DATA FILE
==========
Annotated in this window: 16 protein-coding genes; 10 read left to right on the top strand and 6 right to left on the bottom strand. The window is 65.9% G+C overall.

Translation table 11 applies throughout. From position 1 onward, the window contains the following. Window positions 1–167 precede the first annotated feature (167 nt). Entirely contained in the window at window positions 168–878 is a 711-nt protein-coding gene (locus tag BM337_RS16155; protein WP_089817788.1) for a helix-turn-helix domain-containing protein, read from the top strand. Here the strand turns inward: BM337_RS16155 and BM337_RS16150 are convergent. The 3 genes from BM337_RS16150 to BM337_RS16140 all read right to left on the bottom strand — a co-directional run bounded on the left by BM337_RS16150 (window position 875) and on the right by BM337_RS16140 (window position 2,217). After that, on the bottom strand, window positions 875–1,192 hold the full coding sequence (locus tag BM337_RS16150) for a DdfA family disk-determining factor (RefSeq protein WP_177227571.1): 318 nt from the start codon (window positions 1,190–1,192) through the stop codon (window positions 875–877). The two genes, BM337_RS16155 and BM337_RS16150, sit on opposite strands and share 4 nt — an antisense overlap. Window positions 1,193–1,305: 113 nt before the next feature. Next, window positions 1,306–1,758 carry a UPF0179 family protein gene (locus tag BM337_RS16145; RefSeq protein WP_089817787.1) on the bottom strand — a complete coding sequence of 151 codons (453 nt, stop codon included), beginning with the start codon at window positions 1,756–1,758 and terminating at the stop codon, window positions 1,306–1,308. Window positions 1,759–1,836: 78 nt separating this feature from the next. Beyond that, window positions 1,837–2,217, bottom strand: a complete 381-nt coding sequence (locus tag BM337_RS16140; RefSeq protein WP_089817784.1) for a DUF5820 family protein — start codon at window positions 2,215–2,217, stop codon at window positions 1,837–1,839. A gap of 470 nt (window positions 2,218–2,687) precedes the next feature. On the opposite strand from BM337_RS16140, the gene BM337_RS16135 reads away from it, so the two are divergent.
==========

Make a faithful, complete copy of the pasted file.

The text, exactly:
Annotated in this window: 16 protein-coding genes; 10 read left to right on the top strand and 6 right to left on the bottom strand. The window is 65.9% G+C overall.

Translation table 11 applies throughout. From position 1 onward, the window contains the following. Window positions 1–167 precede the first annotated feature (167 nt). Entirely contained in the window at window positions 168–878 is a 711-nt protein-coding gene (locus tag BM337_RS16155; protein WP_089817788.1) for a helix-turn-helix domain-containing protein, read from the top strand. Here the strand turns inward: BM337_RS16155 and BM337_RS16150 are convergent. The 3 genes from BM337_RS16150 to BM337_RS16140 all read right to left on the bottom strand — a co-directional run bounded on the left by BM337_RS16150 (window position 875) and on the right by BM337_RS16140 (window position 2,217). After that, on the bottom strand, window positions 875–1,192 hold the full coding sequence (locus tag BM337_RS16150) for a DdfA family disk-determining factor (RefSeq protein WP_177227571.1): 318 nt from the start codon (window positions 1,190–1,192) through the stop codon (window positions 875–877). The two genes, BM337_RS16155 and BM337_RS16150, sit on opposite strands and share 4 nt — an antisense overlap. Window positions 1,193–1,305: 113 nt before the next feature. Next, window positions 1,306–1,758 carry a UPF0179 family protein gene (locus tag BM337_RS16145; RefSeq protein WP_089817787.1) on the bottom strand — a complete coding sequence of 151 codons (453 nt, stop codon included), beginning with the start codon at window positions 1,756–1,758 and terminating at the stop codon, window positions 1,306–1,308. Window positions 1,759–1,836: 78 nt separating this feature from the next. Beyond that, window positions 1,837–2,217, bottom strand: a complete 381-nt coding sequence (locus tag BM337_RS16140; RefSeq protein WP_089817784.1) for a DUF5820 family protein — start codon at window positions 2,215–2,217, stop codon at window positions 1,837–1,839. A gap of 470 nt (window positions 2,218–2,687) precedes the next feature. On the opposite strand from BM337_RS16140, the gene BM337_RS16135 reads away from it, so the two are divergent.